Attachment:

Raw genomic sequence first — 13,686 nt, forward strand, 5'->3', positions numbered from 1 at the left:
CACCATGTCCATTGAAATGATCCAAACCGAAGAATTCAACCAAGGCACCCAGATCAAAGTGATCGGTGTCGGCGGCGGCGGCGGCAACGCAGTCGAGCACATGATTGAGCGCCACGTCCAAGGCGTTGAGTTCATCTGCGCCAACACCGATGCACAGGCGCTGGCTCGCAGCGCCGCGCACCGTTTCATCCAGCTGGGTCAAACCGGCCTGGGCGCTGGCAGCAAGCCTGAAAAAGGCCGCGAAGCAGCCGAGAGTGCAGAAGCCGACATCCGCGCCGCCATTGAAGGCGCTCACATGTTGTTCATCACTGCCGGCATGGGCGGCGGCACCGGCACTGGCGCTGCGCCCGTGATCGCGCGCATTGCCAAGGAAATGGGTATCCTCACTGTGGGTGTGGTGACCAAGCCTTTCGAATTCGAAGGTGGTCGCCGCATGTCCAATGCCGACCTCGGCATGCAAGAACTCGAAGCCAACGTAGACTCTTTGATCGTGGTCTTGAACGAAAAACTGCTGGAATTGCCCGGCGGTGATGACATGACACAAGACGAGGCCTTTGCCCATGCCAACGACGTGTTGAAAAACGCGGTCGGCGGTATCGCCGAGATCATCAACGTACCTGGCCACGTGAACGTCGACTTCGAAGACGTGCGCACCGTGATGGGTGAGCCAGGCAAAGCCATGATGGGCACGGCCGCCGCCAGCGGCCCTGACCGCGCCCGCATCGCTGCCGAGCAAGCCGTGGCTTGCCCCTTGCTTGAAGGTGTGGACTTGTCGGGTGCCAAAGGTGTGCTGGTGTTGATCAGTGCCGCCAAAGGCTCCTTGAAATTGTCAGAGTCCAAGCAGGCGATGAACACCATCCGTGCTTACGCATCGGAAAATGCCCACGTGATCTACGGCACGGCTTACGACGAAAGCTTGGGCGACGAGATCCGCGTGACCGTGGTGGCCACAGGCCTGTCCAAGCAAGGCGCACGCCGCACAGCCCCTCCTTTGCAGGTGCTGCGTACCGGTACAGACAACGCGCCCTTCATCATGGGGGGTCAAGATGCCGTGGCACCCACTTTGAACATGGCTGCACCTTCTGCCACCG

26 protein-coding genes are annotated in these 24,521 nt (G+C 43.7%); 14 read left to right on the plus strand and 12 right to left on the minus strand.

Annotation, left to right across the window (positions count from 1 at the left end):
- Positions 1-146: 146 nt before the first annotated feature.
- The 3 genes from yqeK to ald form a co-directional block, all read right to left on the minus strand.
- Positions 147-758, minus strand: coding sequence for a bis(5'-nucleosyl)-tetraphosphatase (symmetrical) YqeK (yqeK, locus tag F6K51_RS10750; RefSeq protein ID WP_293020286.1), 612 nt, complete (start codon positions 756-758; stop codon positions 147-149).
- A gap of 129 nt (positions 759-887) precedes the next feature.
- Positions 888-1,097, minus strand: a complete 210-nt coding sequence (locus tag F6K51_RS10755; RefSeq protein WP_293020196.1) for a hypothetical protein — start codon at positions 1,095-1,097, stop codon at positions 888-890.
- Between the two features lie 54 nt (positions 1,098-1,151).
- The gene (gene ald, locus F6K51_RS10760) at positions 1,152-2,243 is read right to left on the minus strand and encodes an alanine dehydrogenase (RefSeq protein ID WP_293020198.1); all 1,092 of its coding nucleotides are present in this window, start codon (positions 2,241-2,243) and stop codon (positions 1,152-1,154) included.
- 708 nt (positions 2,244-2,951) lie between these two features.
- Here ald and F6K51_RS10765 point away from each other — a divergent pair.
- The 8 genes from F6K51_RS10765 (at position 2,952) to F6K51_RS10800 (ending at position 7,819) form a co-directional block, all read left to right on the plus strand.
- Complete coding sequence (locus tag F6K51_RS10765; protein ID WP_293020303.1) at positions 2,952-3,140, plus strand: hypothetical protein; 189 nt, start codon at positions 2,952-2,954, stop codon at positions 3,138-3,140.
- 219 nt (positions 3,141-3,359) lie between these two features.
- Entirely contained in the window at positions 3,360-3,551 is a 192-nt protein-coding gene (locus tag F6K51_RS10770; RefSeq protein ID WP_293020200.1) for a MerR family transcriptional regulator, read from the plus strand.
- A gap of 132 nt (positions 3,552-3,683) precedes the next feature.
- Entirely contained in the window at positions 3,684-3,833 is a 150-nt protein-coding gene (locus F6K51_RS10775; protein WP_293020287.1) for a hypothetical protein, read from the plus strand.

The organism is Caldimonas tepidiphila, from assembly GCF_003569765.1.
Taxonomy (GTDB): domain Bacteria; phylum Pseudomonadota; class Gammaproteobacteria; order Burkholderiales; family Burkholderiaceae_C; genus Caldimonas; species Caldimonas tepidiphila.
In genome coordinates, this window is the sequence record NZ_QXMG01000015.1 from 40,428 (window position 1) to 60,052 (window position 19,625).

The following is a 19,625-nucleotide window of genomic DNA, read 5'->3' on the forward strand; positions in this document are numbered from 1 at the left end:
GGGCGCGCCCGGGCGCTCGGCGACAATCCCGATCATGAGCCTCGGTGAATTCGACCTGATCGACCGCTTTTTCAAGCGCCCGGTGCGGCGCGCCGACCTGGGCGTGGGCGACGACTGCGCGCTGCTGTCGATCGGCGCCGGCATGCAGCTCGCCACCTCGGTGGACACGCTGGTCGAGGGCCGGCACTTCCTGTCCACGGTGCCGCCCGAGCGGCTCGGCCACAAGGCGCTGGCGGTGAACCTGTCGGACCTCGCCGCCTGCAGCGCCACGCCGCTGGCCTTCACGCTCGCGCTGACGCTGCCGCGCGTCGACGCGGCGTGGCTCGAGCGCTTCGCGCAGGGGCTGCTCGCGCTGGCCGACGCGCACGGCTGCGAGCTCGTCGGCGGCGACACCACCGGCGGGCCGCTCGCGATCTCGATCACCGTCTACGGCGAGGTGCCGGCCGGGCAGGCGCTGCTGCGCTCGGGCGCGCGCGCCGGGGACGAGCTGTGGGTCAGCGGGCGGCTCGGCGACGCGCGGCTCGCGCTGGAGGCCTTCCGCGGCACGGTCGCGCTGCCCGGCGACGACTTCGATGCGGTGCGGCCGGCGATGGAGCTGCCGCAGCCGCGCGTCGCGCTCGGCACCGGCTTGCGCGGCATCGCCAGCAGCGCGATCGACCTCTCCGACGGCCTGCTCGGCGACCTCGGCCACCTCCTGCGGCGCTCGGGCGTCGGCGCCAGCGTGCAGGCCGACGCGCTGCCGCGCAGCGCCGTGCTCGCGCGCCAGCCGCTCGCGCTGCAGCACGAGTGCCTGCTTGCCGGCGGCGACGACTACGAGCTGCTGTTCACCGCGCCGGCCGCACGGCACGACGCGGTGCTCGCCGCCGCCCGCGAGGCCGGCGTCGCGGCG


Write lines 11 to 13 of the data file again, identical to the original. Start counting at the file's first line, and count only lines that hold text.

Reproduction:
- The gene (gene ald, locus F6K51_RS10760) at positions 1,152-2,243 is read right to left on the minus strand and encodes an alanine dehydrogenase (RefSeq protein ID WP_293020198.1); all 1,092 of its coding nucleotides are present in this window, start codon (positions 2,241-2,243) and stop codon (positions 1,152-1,154) included.
- 708 nt (positions 2,244-2,951) lie between these two features.
- Here ald and F6K51_RS10765 point away from each other — a divergent pair.